Electoral reforms while elections are on doorstep By M.S.M Ayub

The Cabinet on March 18 approved a proposal to reform the electoral system that will see a hybrid system for parliamentary representation where 160 members would be appointed by the First Past-The-Post system while 65 members would be elected under the Proportional Representation (PR) system.

A statement issued by the Government Information Department said that the proposal made by the Minister of Justice, Prison Affairs and Constitutional Reforms to instruct the Legal Draftsman to draft legislation to amend the electoral system was approved by the Cabinet.

Interestingly, the statement claims that “it has been found necessary to change the existing electoral system to achieve the objectives of the Regulations of Election Expenditure Act No. 3 of 2023…” whereas the hybrid or mixed electoral system of First-Past-the-Post system (FPP) and the Proportional Representation (PR) system had been recommended by three Parliamentary Select Committees (PSCs) since 2001.

The first PSC was appointed during the Presidency of Chandrika Kumaratunga in 2001, the second was during the Mahinda Rajapaksa Presidency in 2006 and the third was in 2021 when Gotabaya Rajapaksa was running the country. Hence, the need for shifting from PR system to a mixed electoral system has stemmed from these PSCs long before the Regulation of Election Expenditure Act was passed last year.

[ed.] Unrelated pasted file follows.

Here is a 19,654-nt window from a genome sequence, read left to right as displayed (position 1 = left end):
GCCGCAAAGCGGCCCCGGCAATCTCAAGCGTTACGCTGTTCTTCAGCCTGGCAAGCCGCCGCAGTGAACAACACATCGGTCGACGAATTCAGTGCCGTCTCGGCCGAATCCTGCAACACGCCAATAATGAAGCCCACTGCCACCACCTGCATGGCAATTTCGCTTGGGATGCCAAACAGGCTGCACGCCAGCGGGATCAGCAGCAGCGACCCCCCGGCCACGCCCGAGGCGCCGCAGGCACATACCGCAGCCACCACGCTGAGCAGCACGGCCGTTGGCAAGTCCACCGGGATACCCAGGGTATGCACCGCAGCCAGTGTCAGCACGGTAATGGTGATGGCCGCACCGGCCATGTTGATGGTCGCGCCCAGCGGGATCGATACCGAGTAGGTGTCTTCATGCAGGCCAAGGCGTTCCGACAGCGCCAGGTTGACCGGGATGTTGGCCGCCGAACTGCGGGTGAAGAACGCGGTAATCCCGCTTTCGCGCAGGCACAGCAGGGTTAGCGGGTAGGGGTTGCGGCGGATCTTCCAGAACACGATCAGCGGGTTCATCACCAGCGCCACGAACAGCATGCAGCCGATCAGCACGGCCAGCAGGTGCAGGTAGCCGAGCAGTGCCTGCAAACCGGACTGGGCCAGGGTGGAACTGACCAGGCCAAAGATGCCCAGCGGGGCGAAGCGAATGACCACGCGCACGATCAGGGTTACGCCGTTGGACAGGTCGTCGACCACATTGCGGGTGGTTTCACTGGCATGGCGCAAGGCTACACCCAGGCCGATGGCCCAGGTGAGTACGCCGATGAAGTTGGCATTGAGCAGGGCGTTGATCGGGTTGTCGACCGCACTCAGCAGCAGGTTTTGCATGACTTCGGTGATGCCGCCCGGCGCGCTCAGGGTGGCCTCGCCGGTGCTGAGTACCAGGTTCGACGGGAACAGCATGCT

An interesting fact in respect of these three PSCs was that they all were headed by current Prime Minister Dinesh Gunawardena who has been a minister under the said three presidents.

National or provincial level

The statement says that a Cabinet Sub Committee has been appointed to submit a report to the Cabinet after obtaining the views of all Party leaders representing Parliament and other relevant Parties for that purpose. They have expressed their concurrence for electing 160 out of the 225 MPs by the voters directly in the respective constituency and to elect the rest 65 MPs at national or provincial level as per the PR system, the statement said.
Accordingly, the Legal Draftsman is to draft legislation to amend the electoral system, “taking also into consideration the recommendations submitted by the Committee appointed under the Chairmanship of Prime Minister.”
This indicates that after deliberations of three PSCs for two decades where members of all political parties had expressed their views on the mixed electoral system, a Cabinet Sub-Committee has again met the members of the same political parties for the same purpose. And then again “taking also into consideration the recommendations submitted by the Committee appointed under the Chairmanship of Prime Minister” (seems to be one of the three PSCs, especially the third PSC appointed in 2021), the Cabinet has decided to instruct the Legal Draftsman to draft the legislation.